Making It Miniature: Integrating the ATtiny85 in Your Arduino Project

I love the ATtiny85. I use it in practically every project of mine — components of CastMinder are powered by the ATtiny85, and HaptoTech is completely powered by the ATtiny85. The ATtiny is also the brains of my game console/business card with a screen.

Regular Arduino boards are awesome for prototyping and extended development, but sometimes it’s necessary to turn to something a little cheaper and smaller. The ATtiny85 satisfies both of these constraints quite handily — it costs only about a dollar, and the whole microcontroller is no bigger than the fingernail of your pinky.

It almost looks like a bug!

Despite its small form and adorable appearance, the ATtiny85 is a powerhouse of components and peripherals. Below are some of the things that make it great.

This is probably my favorite part about the ATtiny85. It will be perfectly happy to hum along at anywhere from 2.7v to 5.5V without any hiccups. The logic level even reacts accordingly. This means that you can power it from USB, a tiny button-cell battery, or something in between such as a LiPo.

The ATtiny85 (little black square) and a screen can be run on a coin cell.

When powered from a USB bus (5v), and running at a clock speed of 1 MHz, the ATtiny85 will consume less than 2 mA. If you only needed the ATtiny to wake up at specific intervals, you could have it sleep with a Watchdog Timer. In Watchdog mode the ATtiny consumes less than 5 µA while sleeping. At this rate you could power it from a coin cell battery for over half a decade!

An ATtiny85 sensor node connected to an I2C bus (4 total wires/bus).

The ATtiny85 effectively has 5 pins that it can use to interface with the outside world. This number might seem small, but trust me. You can get it to do a lot. Much of this is due to the ATtiny85’s Universal Serial Interface (USI).

The USI allows the ATtiny to talk to the outside world primarily over two communications protocols called I2C and SPI. I2C allows you to connect tons of devices to the same two pins — most of the digital components you can buy either use I2C or SPI to talk to your microcontroller.

Part of what keeps the ATtiny85 so small is that it lacks a USB connector. Never fear, the Arduino Uno is here! You can use your Uno (along with many other Arduino-compatible devices) as an in-system programmer (ISP). You just connect various pins on the ATtiny with various pins on your programming microcontroller and hit the upload button! This tutorial is a great resource for ISP programming with ATtinys. The below PCB has all of the necessary pins broken out for programming.

If you want to make your project more permanent and portable with a printed circuit board, the ATtiny85 is an amazing choice. The SOIC variant is easy to solder and occupies no more space on the board than most power connectors.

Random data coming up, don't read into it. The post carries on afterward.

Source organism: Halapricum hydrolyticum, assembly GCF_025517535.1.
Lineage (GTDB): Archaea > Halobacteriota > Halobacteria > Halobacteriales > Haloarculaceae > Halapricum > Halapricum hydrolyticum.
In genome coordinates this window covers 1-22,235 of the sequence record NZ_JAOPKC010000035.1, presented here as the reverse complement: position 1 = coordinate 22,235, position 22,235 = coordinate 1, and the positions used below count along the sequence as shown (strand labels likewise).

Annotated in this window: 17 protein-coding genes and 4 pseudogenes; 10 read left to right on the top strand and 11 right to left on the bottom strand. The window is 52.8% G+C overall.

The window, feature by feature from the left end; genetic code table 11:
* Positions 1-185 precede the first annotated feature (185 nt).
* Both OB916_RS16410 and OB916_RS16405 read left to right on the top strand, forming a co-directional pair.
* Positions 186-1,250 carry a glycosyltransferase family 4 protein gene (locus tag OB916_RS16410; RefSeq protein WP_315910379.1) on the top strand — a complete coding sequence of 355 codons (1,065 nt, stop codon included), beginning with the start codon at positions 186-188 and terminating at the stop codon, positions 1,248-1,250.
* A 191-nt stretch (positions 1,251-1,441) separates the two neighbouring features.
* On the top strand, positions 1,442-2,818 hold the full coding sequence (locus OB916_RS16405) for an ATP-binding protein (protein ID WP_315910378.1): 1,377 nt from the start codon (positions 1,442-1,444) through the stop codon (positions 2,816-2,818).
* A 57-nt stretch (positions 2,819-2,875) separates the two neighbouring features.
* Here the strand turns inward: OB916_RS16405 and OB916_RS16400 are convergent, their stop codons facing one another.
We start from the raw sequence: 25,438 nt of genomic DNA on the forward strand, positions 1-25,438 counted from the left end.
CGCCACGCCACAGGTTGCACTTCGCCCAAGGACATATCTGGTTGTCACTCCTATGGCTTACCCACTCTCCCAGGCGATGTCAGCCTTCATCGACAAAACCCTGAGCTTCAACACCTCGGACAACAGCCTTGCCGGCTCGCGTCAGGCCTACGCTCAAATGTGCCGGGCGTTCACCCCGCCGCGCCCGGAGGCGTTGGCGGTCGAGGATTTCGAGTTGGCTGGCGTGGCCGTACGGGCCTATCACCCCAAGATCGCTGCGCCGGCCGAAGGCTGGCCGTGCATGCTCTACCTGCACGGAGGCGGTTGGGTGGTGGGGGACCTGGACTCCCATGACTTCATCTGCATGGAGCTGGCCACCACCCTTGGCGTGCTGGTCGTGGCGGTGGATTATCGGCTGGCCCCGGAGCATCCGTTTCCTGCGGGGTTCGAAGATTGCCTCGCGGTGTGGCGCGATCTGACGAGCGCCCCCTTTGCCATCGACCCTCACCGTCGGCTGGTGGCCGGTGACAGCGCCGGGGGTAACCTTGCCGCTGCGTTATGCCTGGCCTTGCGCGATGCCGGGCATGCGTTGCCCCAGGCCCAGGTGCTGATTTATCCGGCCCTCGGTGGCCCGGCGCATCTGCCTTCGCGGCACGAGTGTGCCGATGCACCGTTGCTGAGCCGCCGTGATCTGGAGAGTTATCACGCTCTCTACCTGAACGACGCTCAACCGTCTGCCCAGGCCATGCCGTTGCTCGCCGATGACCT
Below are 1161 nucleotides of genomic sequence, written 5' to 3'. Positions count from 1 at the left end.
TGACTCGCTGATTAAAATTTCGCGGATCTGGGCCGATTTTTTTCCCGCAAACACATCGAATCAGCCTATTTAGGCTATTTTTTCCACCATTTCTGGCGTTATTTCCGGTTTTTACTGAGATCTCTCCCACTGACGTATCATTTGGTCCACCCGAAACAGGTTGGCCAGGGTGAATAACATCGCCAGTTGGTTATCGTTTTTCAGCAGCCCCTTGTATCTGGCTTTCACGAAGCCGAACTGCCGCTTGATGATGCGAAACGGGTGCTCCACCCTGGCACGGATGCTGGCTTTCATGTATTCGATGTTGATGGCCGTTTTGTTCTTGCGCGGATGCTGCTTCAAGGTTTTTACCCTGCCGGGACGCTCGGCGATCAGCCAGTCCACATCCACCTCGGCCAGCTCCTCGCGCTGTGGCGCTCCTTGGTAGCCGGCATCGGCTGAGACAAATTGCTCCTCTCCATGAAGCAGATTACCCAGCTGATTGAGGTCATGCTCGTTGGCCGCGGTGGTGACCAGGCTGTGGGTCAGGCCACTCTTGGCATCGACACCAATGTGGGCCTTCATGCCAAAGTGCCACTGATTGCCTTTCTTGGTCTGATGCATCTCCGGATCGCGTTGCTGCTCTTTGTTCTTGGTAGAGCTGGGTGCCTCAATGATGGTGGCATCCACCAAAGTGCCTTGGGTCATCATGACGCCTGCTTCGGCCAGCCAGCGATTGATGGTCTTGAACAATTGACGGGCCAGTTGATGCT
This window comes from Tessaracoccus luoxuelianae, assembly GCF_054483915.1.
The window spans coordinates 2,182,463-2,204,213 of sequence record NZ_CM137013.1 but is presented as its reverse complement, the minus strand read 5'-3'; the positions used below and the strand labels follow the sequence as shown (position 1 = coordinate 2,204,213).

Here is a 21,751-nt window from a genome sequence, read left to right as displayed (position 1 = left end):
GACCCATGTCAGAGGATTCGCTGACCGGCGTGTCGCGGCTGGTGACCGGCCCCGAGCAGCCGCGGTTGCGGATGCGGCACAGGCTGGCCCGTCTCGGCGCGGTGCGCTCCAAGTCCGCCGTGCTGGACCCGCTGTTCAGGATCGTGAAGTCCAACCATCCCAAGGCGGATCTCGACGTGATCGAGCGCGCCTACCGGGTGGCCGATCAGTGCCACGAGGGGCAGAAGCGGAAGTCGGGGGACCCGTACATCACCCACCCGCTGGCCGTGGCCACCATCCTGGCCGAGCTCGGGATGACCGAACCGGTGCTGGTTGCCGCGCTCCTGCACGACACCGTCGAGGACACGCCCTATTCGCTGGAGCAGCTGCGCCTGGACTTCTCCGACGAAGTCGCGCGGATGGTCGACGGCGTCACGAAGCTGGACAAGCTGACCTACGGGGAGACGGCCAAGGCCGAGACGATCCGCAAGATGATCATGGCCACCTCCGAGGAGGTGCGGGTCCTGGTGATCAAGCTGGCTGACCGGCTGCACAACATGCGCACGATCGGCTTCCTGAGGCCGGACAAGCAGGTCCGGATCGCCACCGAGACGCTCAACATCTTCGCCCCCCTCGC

5 IO pins not enough for you? Not a problem! The ATtiny84 doubles the number of IO pins without making the package too much bigger. Programming, power consumption, and available functions are all almost identical to the ATtiny85. New versions of the ATtiny, such as the tiny817 family, include tons of exciting features such as capacitive touch controllers. These aren't Arduino compatible at the moment but I hope they are soon.


The ATtiny85 might not be for everyone. It lacks the ability to output information to the Serial port, which means that it’s sometimes difficult to see what the sketch is doing. Additionally, if you’re designing a printed circuit board that includes an ATtiny85, you’re probably going to want a programming header. Finally, the ATtiny85 only has a few kB of usable memory for program storage and variables. This being said, I think the benefits outweigh the drawbacks :).

Tips for Using the ATtiny85 in Your Project

The first step is to pick in which package you want your ATtiny85. The SOIC-8 variant is tiny, but it’s a little bit difficult to solder and it won’t fit in a breadboard. The DIP version is breadboard friendly, but much larger than the SOIC version.

  • Serial.print() is not available, and your code will not compile if it’s included
  • Many libraries such as Wire are not directly compatible with the ATtiny family
  • There are many substitution libraries available to replace ATtiny-incompatible libraries, such as TinyWireM
  • As a general rule of thumb try and keep current consumption per pin under 20 mA
  • To keep pin current low, use devices like transistors or relays to switch power to hungry components

Hackster Projects With the ATtiny85

To see some examples of how you can use the ATtiny85 in real world projects take a look at some of my builds on Many of them can be built in an afternoon with some simple parts — definitely give them a try if you’re looking to get started with the ATtiny family.

That’s it! To view more of my projects please visit You can also check out more of my writing here. If you have any questions at all don’t hesitate to leave a response below or email me (contact info on my website).



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Alex Wulff

I'm a Harvard student, maker, and radio enthusiast. Check out my book on radio communications at and my website at